On 18 August, the Supreme Tribunal additionally intervened in the far-left party Tupamaro, giving the party directive to an ad hoc board to use the seats, name, electoral card, symbols and electoral emblems of the party.[48] The intervention took place after the party announced an electoral alliance without the United Socialist Party of Venezuela (PSUV).[49] On 21 August, the Supreme Tribunal did the same with the left-wing party Fatherland for All, which also announced an electoral alliance without the PSUV;[50] the high court also intervened in the Red Flag and Compromiso País parties, handing over the party to an ad hoc board.[51]

After Henrique Capriles encouraged participation in the elections, the Supreme Tribunal reverted the intervention of the Justice First party, stripping the directive board from José Brito. Justice First ratified after the sentence that they would not participate in the elections.[52]

Violence[edit]

On 10 August, colectivos took over with sticks, bottles and tear gas the two main seats in Caracas - in La Florida and in El Paraíso. At least four journalists were injured during the events.[53]

After the Communist Party of Venezuela (PCV) announced their separation from the pro-government coalition Great Patriotic Pole, along with other parties such as Fatherland for All, and a new platform named "Revolutionary Popular Alternative," the PCV denounced the presence of Bolivarian Intelligence Service officials in their headquarters in Puerto Cabello, in Carabobo.[49]

Opposition boycott[edit]

The opposition parties that make up the opposition coalition Democratic Unity Roundtable agreed unanimously to not participate in the election, citing irregularities complaints during the planning of the process and arguing that it was likely they would be fraudulent. Twenty-seven political parties signed the agreement, including the four largest opposition parties Popular Will, Justice First, Democratic Action and A New Era.[7][54][55]

The parties that signed the document were: Acción Democrática, Alianza del Lápiz, Aprisal, Bandera Roja, Camina, Copei. Cuentas Claras, Encuentro Ciudadano, Fuerza Liberal, GuajiraVen, Izquierda Democrática, La Causa R, Moverse, Movimiento Republicano, NUVIPA, Parlinve, Movimiento por Venezuela, PDUPL, Primero Justicia, Proyecto Venezuela, Sociedad, Un Nuevo Tiempo, Unidad NOE, Unidos Para Venezuela, Vanguardia Popular, Voluntad Popular and Unidad Política Popular 89.[7]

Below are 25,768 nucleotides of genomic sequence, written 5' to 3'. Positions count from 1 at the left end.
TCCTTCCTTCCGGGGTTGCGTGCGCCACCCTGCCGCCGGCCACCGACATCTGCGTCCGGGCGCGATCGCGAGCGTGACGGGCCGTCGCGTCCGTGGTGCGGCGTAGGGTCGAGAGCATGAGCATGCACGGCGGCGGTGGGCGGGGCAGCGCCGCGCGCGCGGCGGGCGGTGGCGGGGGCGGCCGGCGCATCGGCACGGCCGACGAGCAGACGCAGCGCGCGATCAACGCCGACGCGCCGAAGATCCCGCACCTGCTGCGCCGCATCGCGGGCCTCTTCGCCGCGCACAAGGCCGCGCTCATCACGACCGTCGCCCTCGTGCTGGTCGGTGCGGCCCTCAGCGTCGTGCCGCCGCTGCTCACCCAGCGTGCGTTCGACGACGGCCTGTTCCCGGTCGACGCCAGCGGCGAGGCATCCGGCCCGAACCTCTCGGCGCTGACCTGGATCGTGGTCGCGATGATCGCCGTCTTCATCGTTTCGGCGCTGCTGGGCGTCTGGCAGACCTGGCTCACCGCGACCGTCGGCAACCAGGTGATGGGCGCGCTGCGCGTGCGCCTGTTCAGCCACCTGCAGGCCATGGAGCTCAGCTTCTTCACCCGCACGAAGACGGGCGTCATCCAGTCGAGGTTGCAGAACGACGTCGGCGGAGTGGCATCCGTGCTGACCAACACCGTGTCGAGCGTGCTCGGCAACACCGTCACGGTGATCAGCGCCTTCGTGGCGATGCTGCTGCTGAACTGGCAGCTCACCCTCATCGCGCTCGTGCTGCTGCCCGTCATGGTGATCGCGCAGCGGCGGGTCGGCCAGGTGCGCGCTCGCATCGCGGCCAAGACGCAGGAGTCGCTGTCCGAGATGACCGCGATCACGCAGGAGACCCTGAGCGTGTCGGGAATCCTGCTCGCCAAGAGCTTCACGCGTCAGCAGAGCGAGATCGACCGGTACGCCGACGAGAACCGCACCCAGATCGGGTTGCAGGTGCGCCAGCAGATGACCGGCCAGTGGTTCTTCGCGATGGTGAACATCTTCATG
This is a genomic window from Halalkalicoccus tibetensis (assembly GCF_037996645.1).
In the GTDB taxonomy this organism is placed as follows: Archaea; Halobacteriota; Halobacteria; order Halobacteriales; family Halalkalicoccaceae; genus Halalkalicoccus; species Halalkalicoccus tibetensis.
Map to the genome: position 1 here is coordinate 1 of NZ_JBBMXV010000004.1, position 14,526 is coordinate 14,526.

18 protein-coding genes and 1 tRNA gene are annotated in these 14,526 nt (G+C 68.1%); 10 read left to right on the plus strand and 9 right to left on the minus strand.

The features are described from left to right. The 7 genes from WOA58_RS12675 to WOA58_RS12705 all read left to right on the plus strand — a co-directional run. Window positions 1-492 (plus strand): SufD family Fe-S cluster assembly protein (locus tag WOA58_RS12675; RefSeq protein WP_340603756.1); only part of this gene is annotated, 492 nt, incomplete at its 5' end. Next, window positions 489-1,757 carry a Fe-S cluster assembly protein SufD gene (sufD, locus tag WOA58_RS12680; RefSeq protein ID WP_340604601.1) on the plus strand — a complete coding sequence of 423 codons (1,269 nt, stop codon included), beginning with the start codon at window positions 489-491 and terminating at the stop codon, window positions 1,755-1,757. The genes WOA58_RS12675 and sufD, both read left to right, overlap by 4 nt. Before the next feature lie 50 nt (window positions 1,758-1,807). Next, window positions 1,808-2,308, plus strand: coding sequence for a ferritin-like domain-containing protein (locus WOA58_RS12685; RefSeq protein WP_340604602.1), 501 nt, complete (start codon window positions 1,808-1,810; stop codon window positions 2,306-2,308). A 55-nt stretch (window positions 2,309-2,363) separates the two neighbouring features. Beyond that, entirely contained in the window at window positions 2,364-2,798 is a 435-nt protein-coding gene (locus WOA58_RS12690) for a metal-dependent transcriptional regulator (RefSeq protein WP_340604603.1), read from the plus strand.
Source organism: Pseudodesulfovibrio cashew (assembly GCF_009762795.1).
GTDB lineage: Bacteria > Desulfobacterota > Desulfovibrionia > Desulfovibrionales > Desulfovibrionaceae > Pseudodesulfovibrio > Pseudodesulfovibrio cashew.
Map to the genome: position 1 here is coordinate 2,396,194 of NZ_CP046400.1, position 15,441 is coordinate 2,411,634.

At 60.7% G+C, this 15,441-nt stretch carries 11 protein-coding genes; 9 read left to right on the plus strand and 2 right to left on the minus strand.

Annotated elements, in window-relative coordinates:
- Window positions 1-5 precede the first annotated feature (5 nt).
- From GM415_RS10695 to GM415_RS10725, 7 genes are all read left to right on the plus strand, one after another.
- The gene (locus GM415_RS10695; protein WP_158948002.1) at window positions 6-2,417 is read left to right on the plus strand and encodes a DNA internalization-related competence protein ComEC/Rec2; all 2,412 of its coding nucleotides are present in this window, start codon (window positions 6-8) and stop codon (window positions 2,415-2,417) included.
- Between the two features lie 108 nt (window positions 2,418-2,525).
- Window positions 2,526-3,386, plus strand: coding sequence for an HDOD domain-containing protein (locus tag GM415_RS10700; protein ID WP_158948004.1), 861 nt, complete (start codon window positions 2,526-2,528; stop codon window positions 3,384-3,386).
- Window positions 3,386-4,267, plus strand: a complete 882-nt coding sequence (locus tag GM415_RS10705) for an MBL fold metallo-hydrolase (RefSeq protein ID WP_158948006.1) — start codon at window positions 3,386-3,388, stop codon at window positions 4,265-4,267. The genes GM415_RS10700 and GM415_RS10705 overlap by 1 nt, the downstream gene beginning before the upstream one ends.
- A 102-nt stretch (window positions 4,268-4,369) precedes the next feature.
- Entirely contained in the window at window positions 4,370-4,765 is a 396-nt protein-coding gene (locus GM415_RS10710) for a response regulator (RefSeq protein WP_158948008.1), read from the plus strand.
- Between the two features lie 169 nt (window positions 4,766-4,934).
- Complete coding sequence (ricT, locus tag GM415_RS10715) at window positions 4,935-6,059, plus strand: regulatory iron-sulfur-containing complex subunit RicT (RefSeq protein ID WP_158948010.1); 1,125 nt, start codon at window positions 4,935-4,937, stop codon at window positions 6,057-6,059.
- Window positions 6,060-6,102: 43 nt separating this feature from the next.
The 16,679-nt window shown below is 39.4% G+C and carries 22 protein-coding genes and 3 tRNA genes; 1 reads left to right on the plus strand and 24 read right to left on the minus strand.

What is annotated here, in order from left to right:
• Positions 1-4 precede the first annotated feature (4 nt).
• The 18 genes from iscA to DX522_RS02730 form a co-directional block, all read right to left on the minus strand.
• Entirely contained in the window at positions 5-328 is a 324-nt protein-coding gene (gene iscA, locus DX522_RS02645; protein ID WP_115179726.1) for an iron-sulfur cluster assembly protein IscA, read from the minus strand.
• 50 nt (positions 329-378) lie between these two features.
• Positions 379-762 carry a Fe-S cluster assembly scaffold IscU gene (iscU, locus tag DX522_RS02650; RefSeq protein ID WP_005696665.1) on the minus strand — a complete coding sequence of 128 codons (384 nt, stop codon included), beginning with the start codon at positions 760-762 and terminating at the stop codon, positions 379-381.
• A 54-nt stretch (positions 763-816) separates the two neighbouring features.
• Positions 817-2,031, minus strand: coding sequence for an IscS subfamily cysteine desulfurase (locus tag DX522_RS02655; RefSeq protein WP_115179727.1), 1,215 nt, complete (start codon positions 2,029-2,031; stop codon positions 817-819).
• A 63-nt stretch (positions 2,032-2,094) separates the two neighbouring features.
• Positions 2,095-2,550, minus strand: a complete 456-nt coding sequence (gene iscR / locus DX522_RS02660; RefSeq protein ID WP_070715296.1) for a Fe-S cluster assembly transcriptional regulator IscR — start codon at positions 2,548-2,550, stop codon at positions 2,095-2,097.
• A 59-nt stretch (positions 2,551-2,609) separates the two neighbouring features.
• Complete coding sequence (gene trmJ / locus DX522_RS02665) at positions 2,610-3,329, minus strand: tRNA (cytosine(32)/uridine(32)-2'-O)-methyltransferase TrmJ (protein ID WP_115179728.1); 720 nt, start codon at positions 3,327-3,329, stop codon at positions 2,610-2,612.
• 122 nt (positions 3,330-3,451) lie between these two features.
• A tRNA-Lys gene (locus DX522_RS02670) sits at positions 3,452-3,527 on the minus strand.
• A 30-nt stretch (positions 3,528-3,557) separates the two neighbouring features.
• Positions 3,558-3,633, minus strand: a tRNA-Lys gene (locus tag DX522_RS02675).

International position[edit]

The Lima Group, the International Contact Group, the European Union and the United States rejected holding parliamentary elections in 2020 "without free or fair conditions."[15]

In a joint statement, the members of the Lima Group declared that they rejected and disavowed the appointment of the National Electoral Council members by the Supreme Tribunal of Justice, defining it as "illegal" and arguing that it "openly infringes the Venezuelan constitution and undermines the minimal necessary conditions for any electoral process and of the return of democracy in Venezuela."[15]

The International Contact Group, headed by Uruguay, lamented the renovation of the Electoral Council that "undermines the credibility of the next electoral process." The public declarations was agreed by Bolivia, Costa Rica, Ecuador, Panama, the United Kingdom, the European Union and seven of its member states: France, Germany, Italy, the Netherlands, Portugal, Spain and Sweden.[15]

The Organization of American States (OAS) rejected the "illegal" appointment of the Electoral Council and reminded that independent bodies are needed for "transparent, free and fair" elections to take place in the country.[56]

The Office of the United Nations High Commissioner for Human Rights, headed by Michelle Bachelet, indicated that "the recent decisions of the Supreme Tribunal of Justice diminish the possibility to build conditions for democratic and credible electoral processes" and "appoint new National Electoral Council rectors without the consensus of all the political forces and interfere in the internal organization of two of the main opposition political parties."[57][58]